Here’s where the shift turns tectonic. The employer would no longer have an incentive to pay for coverage at all. Instead, because labor markets are highly competitive, it would hand the employee what it now pays for healthcare by raising the employee’s salary by $9000. That employee would then have an extra $6000 in after-tax income, plus the $5000 credit, for a total of $11,000, to purchase a policy.
But it’s unlikely that consumers in this brave new market would buy the kind of costly, low-deductible policies typically provided by employers. Instead, they’d tend to choose real insurance, in the form of plans that cover them for the big stuff, but require the customer to pay for routine procedures. McCain linked the plan with enhanced Health Savings Accounts, so that folks could roll the excess of the credits plus extra income over and above their premiums, along with any extra cash earmarked for healthcare, into HSAs. Those HSA contributions would be tax-free. They then could use that money to pay for exams, pre-natal care, and other everyday medical costs. According to the then-McCain solution, that transformation would have spawned new generations of price-conscious shoppers for healthcare.
The radical proposals didn’t end with banishing the employer exclusion. Indeed, they sound absolutely shocking by today’s standards. The McCain plan permitted consumers to buy policies across state lines, creating a national insurance market. It didn’t require insurers to accept folks with pre-existing conditions, and allowed them to charge customers of different ages and medical conditions premiums that reflected their full costs, as opposed to the in many states that mandate “community rating.” Under community rating, carriers must offer the same premiums to everyone; hence, the young and healthy are obliged to heavily subsidize the old and sick. Forcing the 20-and-30-somethings to pay $5000 a year for insurance that costs $1500 in a non-community rating state is a major reason so many dropped coverage, helping create today’s tens of millions of uninsured.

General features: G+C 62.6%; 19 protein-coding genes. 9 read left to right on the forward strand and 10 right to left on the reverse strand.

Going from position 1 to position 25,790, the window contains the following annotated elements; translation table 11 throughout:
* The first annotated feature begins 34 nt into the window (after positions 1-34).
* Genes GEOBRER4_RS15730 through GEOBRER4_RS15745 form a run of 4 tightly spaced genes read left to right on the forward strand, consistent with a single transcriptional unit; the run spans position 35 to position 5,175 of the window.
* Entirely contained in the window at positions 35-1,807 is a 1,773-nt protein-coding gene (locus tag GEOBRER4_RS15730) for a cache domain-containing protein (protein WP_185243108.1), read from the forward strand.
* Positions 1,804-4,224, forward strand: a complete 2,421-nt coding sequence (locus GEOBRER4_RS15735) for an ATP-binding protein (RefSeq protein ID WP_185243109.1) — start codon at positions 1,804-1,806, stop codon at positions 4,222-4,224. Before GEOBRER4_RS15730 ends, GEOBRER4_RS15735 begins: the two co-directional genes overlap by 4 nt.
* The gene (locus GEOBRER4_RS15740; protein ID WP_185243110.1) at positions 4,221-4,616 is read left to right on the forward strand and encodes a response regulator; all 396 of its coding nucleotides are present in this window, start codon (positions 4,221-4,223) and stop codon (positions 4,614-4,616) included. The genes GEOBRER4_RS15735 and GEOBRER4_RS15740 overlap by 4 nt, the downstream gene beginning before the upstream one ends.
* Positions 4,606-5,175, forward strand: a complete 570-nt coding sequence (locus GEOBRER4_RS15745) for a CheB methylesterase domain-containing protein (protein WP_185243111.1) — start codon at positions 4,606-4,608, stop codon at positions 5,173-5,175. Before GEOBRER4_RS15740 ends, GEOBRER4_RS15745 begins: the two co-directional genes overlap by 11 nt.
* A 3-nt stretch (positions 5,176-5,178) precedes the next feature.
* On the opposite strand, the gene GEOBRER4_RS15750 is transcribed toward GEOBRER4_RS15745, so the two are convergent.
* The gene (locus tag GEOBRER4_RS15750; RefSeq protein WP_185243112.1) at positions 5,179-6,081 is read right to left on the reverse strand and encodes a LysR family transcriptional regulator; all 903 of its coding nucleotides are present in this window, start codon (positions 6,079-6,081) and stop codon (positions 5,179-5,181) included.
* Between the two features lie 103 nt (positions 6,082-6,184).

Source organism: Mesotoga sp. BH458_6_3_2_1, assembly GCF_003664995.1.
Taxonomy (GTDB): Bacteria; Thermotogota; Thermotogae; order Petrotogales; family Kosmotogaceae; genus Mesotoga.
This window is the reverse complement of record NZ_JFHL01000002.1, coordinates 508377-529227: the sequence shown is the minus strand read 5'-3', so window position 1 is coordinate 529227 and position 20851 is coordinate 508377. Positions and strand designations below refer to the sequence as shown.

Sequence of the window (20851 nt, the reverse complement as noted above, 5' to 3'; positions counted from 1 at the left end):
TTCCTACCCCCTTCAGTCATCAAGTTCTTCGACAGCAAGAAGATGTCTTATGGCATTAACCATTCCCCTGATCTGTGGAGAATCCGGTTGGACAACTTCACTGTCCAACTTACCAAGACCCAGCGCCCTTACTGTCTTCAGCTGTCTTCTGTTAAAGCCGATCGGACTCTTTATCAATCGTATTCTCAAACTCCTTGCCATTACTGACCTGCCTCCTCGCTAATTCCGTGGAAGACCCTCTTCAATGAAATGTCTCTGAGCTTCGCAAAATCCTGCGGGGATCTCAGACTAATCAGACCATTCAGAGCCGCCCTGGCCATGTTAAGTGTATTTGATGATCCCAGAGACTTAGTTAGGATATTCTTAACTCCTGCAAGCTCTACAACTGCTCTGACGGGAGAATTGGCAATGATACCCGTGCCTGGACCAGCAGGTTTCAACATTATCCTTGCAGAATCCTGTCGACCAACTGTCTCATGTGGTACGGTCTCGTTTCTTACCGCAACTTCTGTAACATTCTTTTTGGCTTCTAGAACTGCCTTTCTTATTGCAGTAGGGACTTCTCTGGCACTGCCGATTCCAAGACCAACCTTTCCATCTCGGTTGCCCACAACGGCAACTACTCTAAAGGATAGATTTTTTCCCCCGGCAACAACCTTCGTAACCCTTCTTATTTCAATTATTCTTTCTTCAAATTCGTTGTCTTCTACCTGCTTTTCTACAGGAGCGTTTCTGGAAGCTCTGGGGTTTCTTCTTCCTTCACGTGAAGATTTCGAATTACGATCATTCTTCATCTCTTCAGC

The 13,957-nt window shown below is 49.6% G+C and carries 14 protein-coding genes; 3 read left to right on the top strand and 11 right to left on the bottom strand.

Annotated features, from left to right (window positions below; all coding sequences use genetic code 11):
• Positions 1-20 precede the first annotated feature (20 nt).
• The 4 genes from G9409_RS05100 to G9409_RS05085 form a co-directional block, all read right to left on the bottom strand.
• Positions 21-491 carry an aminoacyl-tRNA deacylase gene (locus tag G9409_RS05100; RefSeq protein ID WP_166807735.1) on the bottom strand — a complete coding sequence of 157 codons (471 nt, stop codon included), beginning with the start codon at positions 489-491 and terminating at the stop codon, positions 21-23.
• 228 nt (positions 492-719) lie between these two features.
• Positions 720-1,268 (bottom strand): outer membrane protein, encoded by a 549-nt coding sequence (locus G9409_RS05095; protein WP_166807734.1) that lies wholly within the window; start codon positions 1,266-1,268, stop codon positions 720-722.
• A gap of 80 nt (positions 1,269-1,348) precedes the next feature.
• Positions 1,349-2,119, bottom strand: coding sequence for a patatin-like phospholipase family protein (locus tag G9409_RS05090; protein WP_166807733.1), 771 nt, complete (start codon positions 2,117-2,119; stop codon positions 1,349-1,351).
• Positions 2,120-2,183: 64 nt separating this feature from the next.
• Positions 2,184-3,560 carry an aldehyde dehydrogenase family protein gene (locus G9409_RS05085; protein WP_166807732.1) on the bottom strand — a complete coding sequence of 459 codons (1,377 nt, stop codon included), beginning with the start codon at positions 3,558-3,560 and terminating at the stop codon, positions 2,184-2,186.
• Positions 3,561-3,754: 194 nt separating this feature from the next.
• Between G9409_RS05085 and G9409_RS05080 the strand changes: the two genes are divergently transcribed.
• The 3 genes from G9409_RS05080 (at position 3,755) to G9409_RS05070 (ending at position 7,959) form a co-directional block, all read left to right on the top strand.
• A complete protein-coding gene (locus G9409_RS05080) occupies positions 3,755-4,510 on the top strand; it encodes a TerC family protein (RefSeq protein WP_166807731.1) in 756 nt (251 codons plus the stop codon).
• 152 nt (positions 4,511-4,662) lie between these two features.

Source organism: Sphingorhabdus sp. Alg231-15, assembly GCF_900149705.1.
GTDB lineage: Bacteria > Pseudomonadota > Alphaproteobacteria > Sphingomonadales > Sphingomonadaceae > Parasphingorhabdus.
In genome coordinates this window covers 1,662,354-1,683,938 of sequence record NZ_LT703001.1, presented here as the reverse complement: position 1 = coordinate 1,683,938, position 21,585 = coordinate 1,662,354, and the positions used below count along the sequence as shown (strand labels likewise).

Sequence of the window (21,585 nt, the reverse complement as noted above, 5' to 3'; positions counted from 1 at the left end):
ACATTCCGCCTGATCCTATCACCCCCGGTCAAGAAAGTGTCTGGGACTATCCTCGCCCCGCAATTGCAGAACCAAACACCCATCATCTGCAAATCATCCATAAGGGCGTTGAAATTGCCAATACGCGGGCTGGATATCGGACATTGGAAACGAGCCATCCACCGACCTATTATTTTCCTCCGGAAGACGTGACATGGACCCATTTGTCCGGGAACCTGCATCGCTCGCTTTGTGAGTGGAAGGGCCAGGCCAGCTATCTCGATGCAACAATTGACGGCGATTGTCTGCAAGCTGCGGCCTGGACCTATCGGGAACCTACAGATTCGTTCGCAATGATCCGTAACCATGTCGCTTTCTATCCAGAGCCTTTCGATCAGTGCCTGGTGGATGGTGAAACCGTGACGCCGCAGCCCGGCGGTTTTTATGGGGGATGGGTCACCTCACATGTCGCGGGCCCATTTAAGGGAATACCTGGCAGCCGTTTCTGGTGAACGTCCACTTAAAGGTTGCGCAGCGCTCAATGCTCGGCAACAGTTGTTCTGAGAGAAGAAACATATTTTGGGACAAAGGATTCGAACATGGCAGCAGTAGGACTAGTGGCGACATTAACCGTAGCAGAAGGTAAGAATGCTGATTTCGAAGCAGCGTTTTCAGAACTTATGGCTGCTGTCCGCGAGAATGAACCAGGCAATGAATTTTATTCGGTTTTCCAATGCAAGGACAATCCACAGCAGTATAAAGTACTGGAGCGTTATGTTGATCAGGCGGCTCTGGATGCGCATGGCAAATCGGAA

In fact, eliminating community rating, and the mandate to cover pre-existing conditions—without fully addressing the consequences—was the major weakness in the McCain blueprint. That weakness invited a bashing in the press and from prominent think-tanks. It was obvious that a 30 year old in a community rating state like New York would buy a far cheaper policy in Pennsylvania, where carriers were free to charge according to cost. The rub was that insurance pools in New York would shrink, rates would jump, and the old and sick could no longer afford coverage, potentially causing a national catastrophe. McCain attempted to counter the criticism by advocating big federal subsidies for “high-risk” pools for folks with cancer or Parkinson’s, administered by the states. But his proposals weren’t specific or generous enough to allay the fears of voters.
In recent years, pieces of the McCain plan have surfaced in Republican proposals. Senators Jeff Flake (R-Az) and Congressman Dave Brat (R-Va) a new breed of HSAs that allow unlimited tax-free contributions. Senator Rand Paul championed a similar proposal. The first narrow-repeal bill also would have allowed purchasing insurance across state lines.
But the Republicans never again proposed ending the employer exclusion. The policies forcing the young and healthy to subsidize the old and poor, enshrined in Obamacare, and hence forcing them to vastly overpay, have basically remained in the two recently-defeated bills. “The Republicans need to regroup, and have an intellectual debate,” says Michael Tanner, an economist with the libertarian Cato Institute. “Their bills don’t deal with the third party payment problem the way the McCain plan did. Unlike his, their plans had no theme. It won’t happen in 2018 because it’s an election year. But in 2019, the Republicans should form an entirely new plan.”
That platform should look back to what John McCain proposed in 2008. It failed, but it was perhaps the finest hour in public life for this bold maverick. His vision deserves to rise again.